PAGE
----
Walking further, the Kumari-Ghar is a survivor of divine wrath. Built in the 1750s, it is the residence of Kumari, the living goddess who is an incarnation of Kali. Visitors can catch sight of her briefly from a bay window on the 3rd floor of her palace. By leading a sacred life, she leaves her residence only three or four times a year on a chariot. Selected from 15 young girls, Kumari must possess unique qualities, such as blue eyes and a melodious voice, and also pass a test.
Cafes in Thamel. (Photo: Thana Boonlert)
"She is required to spend the night alone in a temple where animal sacrifice is performed. If she can make it, it means she has divine power. When there is none, there will be a natural disaster, like the big earthquake in 1934. There was a dispute over the ceremony of the living goddess in 2015. She was not happy. Monuments fell down, except this palace," Adhikari said.
In 1770, the Basantapur Durbar, a nine-storey palace, was built along with other towers. With the support of China, building protection and renovation works were carried out. Structure reinforcement was achieved with minimum intervention. The restoration involved using old wood members to ensure the authenticity of cultural relics.
I stayed two nights at Dusit Princess Kathmandu, which is a short drive from Boudha and Durbar Square. Opening in July, the property is nestled in a commercial alley teeming with restaurants, cafes and souvenir shops. Lazimpat is a vibrant neighbourhood known for high-end hotels and embassies. Upon entry, guests can see an auspicious sign. Staff welcomed us by applying a tika (red powder) on our foreheads.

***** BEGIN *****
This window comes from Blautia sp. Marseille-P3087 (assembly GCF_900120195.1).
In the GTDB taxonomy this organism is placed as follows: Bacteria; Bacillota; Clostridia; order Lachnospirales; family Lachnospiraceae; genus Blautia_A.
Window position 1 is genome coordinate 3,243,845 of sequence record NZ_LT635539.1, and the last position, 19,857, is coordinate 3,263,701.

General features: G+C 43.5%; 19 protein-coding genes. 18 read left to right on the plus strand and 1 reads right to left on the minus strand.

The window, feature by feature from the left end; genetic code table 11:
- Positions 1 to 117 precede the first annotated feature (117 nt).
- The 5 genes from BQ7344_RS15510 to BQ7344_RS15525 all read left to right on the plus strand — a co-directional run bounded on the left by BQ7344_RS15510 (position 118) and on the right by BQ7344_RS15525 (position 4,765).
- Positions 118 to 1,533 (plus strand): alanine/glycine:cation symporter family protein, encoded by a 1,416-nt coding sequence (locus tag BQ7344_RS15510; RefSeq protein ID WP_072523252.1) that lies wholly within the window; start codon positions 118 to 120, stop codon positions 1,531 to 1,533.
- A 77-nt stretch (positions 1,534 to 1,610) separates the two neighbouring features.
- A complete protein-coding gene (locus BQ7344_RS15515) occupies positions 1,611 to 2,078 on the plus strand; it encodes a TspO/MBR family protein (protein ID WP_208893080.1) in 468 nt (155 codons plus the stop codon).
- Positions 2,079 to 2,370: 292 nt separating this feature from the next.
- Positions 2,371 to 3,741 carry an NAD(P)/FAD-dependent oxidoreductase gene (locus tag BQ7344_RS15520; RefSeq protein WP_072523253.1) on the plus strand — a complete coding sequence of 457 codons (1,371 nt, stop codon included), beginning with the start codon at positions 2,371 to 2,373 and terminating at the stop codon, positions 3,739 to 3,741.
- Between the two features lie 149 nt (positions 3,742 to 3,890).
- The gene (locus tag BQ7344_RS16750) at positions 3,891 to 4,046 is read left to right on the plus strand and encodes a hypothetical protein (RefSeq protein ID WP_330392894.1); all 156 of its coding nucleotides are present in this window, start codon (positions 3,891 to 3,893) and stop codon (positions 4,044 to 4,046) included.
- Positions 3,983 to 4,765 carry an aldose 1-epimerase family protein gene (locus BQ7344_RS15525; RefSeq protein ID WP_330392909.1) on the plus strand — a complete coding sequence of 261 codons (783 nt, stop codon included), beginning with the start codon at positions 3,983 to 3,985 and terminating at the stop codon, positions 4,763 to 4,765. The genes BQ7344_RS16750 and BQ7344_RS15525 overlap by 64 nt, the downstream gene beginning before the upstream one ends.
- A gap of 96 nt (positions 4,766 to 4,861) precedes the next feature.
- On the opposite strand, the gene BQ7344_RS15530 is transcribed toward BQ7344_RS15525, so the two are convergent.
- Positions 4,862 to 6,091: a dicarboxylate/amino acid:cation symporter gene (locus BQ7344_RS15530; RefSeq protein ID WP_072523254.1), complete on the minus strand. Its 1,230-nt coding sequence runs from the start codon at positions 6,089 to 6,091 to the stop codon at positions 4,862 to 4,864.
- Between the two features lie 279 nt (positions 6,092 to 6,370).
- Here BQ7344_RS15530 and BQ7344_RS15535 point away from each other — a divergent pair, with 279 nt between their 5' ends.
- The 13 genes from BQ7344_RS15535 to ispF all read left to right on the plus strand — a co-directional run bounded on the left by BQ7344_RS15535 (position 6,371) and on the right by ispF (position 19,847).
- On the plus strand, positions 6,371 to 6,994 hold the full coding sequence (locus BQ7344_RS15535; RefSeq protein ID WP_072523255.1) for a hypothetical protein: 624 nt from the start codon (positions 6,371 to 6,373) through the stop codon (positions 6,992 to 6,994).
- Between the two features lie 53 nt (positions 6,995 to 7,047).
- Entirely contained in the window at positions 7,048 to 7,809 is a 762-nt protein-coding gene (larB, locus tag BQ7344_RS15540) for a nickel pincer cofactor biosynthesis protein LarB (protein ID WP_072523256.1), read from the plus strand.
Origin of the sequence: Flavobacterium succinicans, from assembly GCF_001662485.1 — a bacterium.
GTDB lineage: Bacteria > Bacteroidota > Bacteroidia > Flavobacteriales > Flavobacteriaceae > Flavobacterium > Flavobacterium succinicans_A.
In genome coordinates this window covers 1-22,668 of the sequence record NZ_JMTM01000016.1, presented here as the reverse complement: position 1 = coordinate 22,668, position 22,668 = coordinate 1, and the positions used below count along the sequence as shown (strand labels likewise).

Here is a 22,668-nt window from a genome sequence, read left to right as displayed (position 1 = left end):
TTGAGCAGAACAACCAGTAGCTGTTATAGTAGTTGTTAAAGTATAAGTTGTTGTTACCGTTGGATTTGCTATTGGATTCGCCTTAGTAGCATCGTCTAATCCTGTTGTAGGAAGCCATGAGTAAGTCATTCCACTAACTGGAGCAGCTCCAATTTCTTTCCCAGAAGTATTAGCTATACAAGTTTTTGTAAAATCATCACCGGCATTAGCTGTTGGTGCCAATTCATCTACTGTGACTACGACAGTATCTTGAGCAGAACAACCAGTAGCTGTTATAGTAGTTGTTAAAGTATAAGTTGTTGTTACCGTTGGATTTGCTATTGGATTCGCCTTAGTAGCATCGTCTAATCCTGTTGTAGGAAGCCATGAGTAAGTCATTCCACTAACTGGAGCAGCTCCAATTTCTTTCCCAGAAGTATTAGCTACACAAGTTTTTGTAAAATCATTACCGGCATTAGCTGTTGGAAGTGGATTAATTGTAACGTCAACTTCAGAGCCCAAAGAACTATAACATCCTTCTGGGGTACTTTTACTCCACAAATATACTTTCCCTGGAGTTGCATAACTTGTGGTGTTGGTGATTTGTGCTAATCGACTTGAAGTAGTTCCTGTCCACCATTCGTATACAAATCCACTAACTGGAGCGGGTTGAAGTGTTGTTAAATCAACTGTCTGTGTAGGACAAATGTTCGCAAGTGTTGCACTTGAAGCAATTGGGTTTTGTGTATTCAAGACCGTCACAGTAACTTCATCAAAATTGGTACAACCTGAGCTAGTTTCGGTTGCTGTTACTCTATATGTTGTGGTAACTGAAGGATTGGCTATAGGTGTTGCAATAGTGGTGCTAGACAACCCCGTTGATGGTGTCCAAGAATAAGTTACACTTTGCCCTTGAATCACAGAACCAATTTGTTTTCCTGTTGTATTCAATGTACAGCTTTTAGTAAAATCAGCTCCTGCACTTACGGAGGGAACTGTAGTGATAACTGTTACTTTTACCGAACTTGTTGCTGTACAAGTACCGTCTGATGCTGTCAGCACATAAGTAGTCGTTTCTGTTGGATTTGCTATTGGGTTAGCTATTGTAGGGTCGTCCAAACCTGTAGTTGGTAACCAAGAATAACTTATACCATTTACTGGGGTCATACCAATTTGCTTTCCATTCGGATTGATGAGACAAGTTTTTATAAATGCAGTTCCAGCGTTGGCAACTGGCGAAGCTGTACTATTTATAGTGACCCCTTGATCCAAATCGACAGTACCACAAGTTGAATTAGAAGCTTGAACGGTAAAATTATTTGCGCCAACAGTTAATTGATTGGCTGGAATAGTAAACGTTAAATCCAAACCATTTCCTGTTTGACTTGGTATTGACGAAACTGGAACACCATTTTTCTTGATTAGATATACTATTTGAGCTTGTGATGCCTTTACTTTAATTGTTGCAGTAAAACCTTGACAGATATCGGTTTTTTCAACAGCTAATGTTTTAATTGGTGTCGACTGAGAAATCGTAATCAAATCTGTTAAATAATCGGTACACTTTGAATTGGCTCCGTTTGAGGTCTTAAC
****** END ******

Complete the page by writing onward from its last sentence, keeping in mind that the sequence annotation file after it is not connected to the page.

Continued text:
Dusit Princess Kathmandu opened in July. (Photo: Dusit)
"This hotel is the result of the vision of our father who wanted to showcase Nepali culture and natural beauty with a touch of world-class service, but he passed away in April last year," said Tenzin Zoepa Lama, chairman of Dusit Princess Kathmandu. Its collaboration with Dusit not only "contributes to the growth of Nepal's tourism but also showcases the unique essence of this remarkable nation".
Suphajee Suthumpun, group chief executive officer of Dusit, said she felt proud of this partnership. Nepal is a top travel destination renowned for its history, culture and travel experience. A projection for a strong recovery in the tourism sector this year is a promising sign. At Dusit Princess Kathmandu, guests can experience Thai and Nepalese cultures. One of its four marketing pillars is local connection.
"We are committed to engaging with local partners, supporting local businesses, and collaborating with community leaders to uplift and empower them too," Suphajee said.
Krishna Adhikari, a teacher-turned-guide. (Photo: Thana Boonlert)
The hotel shows visitors an authentic way of life. At Soi, a signature restaurant by Dusit, we sampled a platter of thali, a combination of dal, curry, yoghurt and fried fish. It also arranged a tour of the neighbourhood. Thamel is a downtown shopping district that jolts sensory experiences. Tea and cashmere scarves are popular souvenirs. While rickshaw riders were crisscrossing through alleys, some locals were calling us.
"It is Kathmandu's life and soul," Krishna said.
This is the first of a two-part travel series that explores tourism in Nepal following the 2015 earthquake. The second part will be published next Thursday.
The Boudhanath Stupa. (Photo: Thana Boonlert)
Boudha is surrounded by shops and temples. (Photo: Thana Boonlert)
Basantapur Durbar, a nine-storey palace, nestles in the inner complex of Hanuman-Dhoka Durbar Square. (Photo: Thana Boonlert)
A tea house in Thamel. (Photo: Thana Boonlert)
Located in the heart of Kathmandu, Hanuman-Dhoka Durbar Square is a vast complex of temples and shrines. It is teeming with hawkers. (Photo: Thana Boonlert)